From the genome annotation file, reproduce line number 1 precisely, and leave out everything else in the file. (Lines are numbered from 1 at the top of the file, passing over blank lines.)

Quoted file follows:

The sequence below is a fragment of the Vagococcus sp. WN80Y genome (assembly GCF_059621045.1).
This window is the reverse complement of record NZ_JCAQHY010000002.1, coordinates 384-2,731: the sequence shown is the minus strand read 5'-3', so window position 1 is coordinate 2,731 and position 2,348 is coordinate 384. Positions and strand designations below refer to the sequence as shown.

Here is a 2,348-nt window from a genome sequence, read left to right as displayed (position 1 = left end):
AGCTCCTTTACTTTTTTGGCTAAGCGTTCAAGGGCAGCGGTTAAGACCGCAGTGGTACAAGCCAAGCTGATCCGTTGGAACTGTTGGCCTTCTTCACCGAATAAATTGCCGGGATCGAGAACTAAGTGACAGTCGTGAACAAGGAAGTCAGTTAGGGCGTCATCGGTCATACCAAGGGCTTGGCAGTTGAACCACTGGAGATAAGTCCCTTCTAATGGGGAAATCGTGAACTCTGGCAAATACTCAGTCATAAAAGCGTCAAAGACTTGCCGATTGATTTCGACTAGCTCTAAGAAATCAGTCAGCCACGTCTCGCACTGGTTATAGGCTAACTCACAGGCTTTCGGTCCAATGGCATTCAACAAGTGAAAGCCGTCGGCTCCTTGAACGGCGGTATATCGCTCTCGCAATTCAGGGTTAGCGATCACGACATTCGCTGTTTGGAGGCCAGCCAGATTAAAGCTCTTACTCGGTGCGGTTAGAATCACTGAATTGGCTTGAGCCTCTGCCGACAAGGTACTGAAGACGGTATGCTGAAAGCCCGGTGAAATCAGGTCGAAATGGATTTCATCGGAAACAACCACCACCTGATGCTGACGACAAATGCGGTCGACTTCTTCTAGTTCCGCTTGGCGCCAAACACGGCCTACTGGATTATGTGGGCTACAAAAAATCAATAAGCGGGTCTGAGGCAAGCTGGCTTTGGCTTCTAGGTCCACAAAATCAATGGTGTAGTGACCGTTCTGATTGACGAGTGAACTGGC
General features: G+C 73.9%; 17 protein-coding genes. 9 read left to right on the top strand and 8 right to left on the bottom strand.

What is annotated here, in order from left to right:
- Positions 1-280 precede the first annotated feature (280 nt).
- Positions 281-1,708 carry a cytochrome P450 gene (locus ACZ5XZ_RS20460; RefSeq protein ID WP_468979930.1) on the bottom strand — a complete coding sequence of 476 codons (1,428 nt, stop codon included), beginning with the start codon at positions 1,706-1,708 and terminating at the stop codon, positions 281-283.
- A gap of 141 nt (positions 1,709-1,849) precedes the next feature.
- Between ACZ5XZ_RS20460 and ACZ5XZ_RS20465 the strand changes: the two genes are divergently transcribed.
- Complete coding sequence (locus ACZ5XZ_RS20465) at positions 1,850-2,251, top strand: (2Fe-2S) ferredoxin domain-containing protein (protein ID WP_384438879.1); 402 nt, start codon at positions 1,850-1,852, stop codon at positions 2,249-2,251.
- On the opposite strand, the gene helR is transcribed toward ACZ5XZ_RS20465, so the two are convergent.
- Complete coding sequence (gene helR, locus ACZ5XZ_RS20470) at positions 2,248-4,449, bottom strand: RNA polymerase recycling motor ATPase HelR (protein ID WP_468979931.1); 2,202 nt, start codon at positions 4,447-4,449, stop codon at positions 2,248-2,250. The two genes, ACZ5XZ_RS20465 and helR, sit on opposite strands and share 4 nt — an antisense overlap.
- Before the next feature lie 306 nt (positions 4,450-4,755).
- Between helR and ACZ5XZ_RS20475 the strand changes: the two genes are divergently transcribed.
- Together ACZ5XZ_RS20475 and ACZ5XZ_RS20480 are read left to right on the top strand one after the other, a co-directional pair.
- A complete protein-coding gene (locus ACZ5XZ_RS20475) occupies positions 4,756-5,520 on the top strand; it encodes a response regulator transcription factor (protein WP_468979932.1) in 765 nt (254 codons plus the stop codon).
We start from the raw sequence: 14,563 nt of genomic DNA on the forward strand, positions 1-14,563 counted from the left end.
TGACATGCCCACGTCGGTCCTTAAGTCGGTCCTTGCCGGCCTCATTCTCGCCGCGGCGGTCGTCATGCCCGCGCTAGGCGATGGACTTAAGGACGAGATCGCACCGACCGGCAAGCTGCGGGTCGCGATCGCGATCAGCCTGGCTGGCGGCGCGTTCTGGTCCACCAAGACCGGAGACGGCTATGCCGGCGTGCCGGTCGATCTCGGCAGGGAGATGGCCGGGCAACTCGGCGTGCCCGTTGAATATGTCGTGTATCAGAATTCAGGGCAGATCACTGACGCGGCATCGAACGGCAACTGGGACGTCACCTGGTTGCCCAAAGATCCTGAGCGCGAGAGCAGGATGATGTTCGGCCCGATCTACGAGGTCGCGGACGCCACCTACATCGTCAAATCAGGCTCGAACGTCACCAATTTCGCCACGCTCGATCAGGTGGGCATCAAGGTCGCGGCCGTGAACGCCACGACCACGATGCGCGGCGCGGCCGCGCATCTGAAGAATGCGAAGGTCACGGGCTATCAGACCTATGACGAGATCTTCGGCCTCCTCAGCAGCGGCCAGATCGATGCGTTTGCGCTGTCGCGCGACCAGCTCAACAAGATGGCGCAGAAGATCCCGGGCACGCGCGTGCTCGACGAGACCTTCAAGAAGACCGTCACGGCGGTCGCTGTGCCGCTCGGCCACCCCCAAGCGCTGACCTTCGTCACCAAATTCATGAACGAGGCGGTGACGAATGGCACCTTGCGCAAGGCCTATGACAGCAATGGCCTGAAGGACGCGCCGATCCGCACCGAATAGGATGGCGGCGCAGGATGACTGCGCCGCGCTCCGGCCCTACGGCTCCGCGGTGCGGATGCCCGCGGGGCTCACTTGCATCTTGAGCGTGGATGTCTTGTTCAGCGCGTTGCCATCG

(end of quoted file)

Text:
The sequence below is a fragment of the Vagococcus sp. WN80Y genome (assembly GCF_059621045.1).